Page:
I’ve been obsessed with cars since I was three years old. Because of the cars my father and my uncle owned, I’ll be collecting two types of cars for the rest of my life: Porsche 356 and Porsche 911. I still remember what they smelled like, what they sounded like. That’s what started the whole thing.
I also love driving—I find it extraordinarily relaxing. Although I’ve done a fair amount of racing on tracks, I don’t really love just going around in a circle. Instead, I’ve become immersed in car rallies, which can be rigorous and require intense focus. Some rallies are long-distance endurance events—the Great South American Challenge, London to Cape Town—that can cover 10,000 miles and take up to 35 days. You’re never going more than about 75 m.p.h., so you’re experiencing these remote places while driving through them, as well as making sure your car holds up.
It’s very hard these days to find anything that is truly different. The rally from Peking to Paris through Mongolia is definitely different. It’s a completely other landscape, culture, people, everything. Mongolia also happens to have almost no paved roads except for in Ulaanbaatar, so you’re driving across vast expanses of desert, navigating whether you should go around a mountain by passing on the edge of a cliff or by going through a lake. For the South American rally, you’re driving the length of Patagonia—through deserts, glaciers, and alpine forests. I crossed Lake Titicaca on a rickety barge with my car. It’s exhilarating but uncomfortable, with incredibly long days filled with car trouble.
Those long rallies are expensive and well organized—and participants need to be prepared. You have to have your vehicle in top working condition, knowing the drive is going to pretty much destroy the car. Then there’s the entrance fees, which break down to about $1,000 per day—plus shipping the car, customs, and other equipment. But what’s amazing is that many of the people on the rally are masters of the universe accustomed to controlling everything—and here you have no control. You’ll come into a little town in Mongolia with a broken rear strut, and you’ve got to wake up the local blacksmith to get a piece of rebar to fix your car. You’re standing there all night helping him weld the part, and he doesn’t want any money. It’s very different from railing at your local Mercedes-Benz dealer because your car wasn’t clean when you picked it up.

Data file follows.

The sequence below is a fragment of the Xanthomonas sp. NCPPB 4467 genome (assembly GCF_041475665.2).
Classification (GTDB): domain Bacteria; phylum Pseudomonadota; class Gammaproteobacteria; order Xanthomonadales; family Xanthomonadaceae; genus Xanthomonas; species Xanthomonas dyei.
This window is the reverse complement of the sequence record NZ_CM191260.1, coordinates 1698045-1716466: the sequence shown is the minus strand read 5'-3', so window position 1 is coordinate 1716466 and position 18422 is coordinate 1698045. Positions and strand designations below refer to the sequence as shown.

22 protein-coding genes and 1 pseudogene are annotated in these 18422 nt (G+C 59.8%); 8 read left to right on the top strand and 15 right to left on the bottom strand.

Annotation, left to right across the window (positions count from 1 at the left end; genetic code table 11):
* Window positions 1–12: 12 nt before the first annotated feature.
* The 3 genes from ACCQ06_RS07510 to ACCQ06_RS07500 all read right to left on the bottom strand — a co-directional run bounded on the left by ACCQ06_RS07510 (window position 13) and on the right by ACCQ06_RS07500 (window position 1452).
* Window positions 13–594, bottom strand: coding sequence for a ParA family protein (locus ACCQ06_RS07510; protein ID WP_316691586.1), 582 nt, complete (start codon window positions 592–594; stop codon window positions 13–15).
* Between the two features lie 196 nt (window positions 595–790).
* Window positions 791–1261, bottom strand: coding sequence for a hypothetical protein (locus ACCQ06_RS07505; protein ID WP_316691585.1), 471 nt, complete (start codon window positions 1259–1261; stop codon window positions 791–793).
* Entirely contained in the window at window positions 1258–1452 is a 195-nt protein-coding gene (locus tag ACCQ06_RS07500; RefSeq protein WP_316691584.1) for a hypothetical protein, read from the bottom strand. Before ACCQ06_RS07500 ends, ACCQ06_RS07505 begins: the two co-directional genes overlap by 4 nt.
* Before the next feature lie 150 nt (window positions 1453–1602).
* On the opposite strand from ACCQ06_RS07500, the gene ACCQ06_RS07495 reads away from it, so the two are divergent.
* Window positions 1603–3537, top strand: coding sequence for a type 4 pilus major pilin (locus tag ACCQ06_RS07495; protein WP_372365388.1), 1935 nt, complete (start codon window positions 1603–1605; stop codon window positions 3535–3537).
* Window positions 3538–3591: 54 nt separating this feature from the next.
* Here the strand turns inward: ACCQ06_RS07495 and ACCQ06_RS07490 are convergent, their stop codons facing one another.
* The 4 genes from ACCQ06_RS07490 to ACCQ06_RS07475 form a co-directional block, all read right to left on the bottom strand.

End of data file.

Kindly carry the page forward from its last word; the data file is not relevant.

On that rally of 30 cars in Mongolia, there was also a man driving a 1932 Plymouth who, to avoid a pedestrian in Turkmenistan, drove into a ditch and broke an irreparable part of his suspension. Luckily, he had another car just like it that he happened to keep at his vineyard in Portugal. He also happened to have a Gulfstream jet there. He broke the part at 4 P.M., and by 9:30 P.M. the GV had landed with the replacement piece. The next morning he went on with the rally, not missing a single day.
The Porsche 356 from 1964 we used for Peking to Paris and in South America was really built for endurance—strong and tough. When my navigator/mechanic and I finally arrived in Paris, we could have turned around and driven back, while most cars had been wiped out. This Porsche has an enormous skid plate under the car, so if you see a huge rock, you just speed up and bounce over it.
You also have to pack your car for the journey—clothing, tents, all the spare parts, sleeping bags, and protein bars if you don’t care for the local cuisine. Before we set off, we also did a lot of research online—charting the route, looking at weather reports. We found that in this part of Mongolia, the average low would be 45 degrees, so we got sleeping bags that worked for the freezing point. The night before we crossed into Siberia, the temperature dropped to zero as we slept in a yurt. We then got back into a car with no heat.
I did Peking to Paris on my 60th birthday, and there was another man celebrating his 40th. We started this game every night, where we would trade the names of decadent hotels over an evening beverage. He would say “Hotel du Cap,” and I would answer “Post Ranch Inn”—going back and forth, knowing we could have been staying in those places instead. So why the hell were we here—sleeping outside, shivering, and being miserable?
On the other hand, there’s the very comfortable California Mille, which I raced in late April, in its 27th year. It’s a lovely rally, which starts outside of the Fairmont hotel in San Francisco, with the 65 cars lined up in chronological order. The cars must be from 1957 or earlier, and we go about 250 miles per day, from one fabulous hotel to the next. I chose my ’57 Porsche speedster to drive, and the oldest car in the rally was a 1923 Bentley. You get a route book that’s very complicated with all these tricky, spaghetti-like back roads, and you wind up in Calistoga 1,000 miles later.
All the rallies are such unique adventures, and you get to know some amazing people. People you would never meet in a gazillion years—a hamburger heiress, a former partner at Goldman Sachs, a songwriter-musician, a chef, the husband of a movie star, someone who builds cars. You’re sharing this fantastic, singular experience along with all this trauma and strain. When you’re on the road it’s uncomfortable, but when you look back you only remember the good stuff—the sound of your engine, the thrill of the unknown, and the otherness of it all. Everything else disappears in the rearview mirror—at least until I start to plot and plan the next one. stevenharrisarchitects.com